&c….

    1. Tour, there are a lot of issues where the judges disagree. A lot of times this manifests itself in dissents. But there are cases where a panel simply ignores prior precedent with which a panel disagrees. This unfortunately leads to two different lines of authority that cannot be reconciled until the court takes a case en banc.

      The place is an ugly dysfunctional mess plain for all to see. The reason for so many US Supreme Court reversal recently is the lower court’s arrogance, IMHO.

      1. Ned,

        I would posit that a large portion of your view is misplaced, and owes (ironically) to you acting as the judges you decry: you often attempt to create ‘different lines of authority’ based on how you want the law to be in opposition to how the law is.

        We have several examples of the Merry-Go-Rounds that exhibit this departure from reality to Ned-IMHO law, from the rants of dicta in Benson (and the counter-quote that the court did not hold that software could not be patented), to the Stevens loss-of-majority attempted explicit rewriting of the words of Congress to eliminate business methods. Very often our disagreements stem from how you want a line of authority that is not there. Very often our disagreements stem from your choosing to ignore prior precedent because you do not ‘like’ what that precedent allows.

        Alappat is a fine example. Now joined by Nazomi (for which you have yet to address the logic the court used – the logic of the Grand Hall experiment).

        So please, Ned, do not QQ and try to paint the specific court created by Congress explicitly to bring order to the patent world when you are engaging in the very behavior that you say causes the dysfunction.

        After all, the dysfunction in the CAFC is directly traceable to the meddling and the nose-of-wax-twisting of the Supreme Court. It is that Court that should shoulder the blame for the dysfunctionality. It is that Court that at the same time lauds Diehr as a case most on point and unchanging, and yet yields Prometheus and the clear indication that accurately explicating law as written by Congress is less important to the nine than preserving the Court’s own implicit writings (as I have correctly explicated the ‘dead letters’ comment in that decision).

        1. “So please, Ned, do not QQ and try to paint the specific court created by Congress explicitly to bring order to the patent world when you are engaging in the very behavior that you say causes the dysfunction. ”

          I think Ned is qqing that they did not do so. And instead arguably simply made things worse.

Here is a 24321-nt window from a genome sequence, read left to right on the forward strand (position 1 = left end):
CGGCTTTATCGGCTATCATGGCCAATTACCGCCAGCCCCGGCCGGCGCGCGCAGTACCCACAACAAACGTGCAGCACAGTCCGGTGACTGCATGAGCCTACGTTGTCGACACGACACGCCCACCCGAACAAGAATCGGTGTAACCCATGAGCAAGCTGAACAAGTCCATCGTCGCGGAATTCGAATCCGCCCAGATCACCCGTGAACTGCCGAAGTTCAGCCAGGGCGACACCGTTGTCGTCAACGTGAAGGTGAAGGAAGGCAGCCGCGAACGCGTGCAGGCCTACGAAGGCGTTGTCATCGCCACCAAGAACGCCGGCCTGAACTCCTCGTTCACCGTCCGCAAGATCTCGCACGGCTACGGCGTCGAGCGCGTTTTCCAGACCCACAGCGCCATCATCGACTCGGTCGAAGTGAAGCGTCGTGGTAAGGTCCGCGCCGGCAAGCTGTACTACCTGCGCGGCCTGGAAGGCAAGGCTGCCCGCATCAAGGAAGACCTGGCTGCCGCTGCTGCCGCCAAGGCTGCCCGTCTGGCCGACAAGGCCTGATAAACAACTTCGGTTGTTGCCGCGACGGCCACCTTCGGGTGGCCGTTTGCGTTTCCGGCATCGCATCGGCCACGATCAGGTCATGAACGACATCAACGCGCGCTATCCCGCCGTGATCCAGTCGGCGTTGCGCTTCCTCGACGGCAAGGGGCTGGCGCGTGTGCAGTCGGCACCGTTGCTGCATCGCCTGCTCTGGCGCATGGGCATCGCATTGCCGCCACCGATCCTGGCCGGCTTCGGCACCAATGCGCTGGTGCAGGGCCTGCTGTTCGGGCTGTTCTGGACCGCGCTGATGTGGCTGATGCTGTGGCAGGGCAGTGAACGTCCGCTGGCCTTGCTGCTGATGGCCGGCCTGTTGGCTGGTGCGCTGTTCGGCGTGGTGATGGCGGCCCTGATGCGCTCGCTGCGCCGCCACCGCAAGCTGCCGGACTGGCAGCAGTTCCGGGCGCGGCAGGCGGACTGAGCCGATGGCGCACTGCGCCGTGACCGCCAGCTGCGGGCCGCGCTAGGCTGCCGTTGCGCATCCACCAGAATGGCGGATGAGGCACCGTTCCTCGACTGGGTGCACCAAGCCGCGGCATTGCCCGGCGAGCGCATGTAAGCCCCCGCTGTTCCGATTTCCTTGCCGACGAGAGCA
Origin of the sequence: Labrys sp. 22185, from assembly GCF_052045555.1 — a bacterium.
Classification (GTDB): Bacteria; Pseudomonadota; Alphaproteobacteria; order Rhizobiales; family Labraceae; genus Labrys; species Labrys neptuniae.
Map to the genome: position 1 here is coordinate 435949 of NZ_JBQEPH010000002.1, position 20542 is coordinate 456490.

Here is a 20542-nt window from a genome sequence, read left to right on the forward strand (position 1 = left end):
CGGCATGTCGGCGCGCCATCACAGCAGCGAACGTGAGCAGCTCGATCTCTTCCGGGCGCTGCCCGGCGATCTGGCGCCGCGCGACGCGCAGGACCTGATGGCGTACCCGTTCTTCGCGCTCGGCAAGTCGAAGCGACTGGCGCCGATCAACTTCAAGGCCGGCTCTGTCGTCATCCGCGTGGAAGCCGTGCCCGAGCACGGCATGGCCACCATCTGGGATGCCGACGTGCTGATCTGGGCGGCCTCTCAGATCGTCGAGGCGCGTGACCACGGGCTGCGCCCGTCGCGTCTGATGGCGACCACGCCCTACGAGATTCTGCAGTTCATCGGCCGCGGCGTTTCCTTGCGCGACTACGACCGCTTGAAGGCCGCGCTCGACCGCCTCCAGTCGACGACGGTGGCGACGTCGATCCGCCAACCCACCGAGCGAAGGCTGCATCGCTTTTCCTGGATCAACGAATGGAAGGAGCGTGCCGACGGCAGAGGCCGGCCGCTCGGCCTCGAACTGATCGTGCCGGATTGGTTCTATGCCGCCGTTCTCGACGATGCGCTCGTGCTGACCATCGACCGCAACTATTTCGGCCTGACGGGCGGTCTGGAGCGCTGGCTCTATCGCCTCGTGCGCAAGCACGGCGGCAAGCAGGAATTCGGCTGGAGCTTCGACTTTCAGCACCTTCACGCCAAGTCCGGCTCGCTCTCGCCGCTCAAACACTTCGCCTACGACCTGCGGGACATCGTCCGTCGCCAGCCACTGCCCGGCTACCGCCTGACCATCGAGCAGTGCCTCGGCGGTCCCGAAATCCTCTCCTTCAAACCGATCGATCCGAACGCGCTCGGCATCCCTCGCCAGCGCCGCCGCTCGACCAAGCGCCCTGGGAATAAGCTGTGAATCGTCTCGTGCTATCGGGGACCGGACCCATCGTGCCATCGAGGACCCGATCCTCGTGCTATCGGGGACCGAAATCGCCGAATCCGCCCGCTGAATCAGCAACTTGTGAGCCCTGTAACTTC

Though I would personally concede that in various ancilliary matters they’ve done a generally decent job. I wouldn’t say a good job (see burden of proving infringement recently) but a decent one.

  2. Hal Wegner is correct to point out that this has no practical significance.

    1. As Judge Plager’s opinion demonstrates, a senior judge who thinks that a case should be heard en banc can issue a dissent from denial of panel rehearing, just as Judge Plager did here.

    2. What if the senior judge thinks that the panel was right to deny rehearing, but the court should grant en banc rehearing? Then s/he can file an opinion *concurring* in denial of panel rehearing.

    3. What if the petitioner only asks for en banc rehearing and not panel rehearing? It doesn’t matter. Under Internal Operating Procedure 14.2(a), all rehearing petitions are sent first to the panel. So a senior judge on appeal who thinks that a case should be heard en banc can’t be bypassed by a petition that seeks en banc rehearing only. The IOP says this: “A petition for rehearing en banc that is not combined with a petition for panel rehearing will be presumed to request relief that can be granted by the panel that heard the appeal; consequently, the clerk will send the petition for rehearing en banc promptly upon filing first to the panel in accordance with IOP #12, paragraph 1(b), and action on the petition for rehearing en banc will be deferred until the panel has had the opportunity to grant the relief requested.”

    4. But isn’t it wrong that senior judges don’t get to vote on whether a case gets reheard en banc? Maybe, maybe not, but that’s the statute, not the internal rule. 28 USC 46(c) says that only active judges can vote on whether a case gets reheard en banc. A case can be heard en banc on the decision of a “majority of the circuit judges of the circuit who are in regular active service.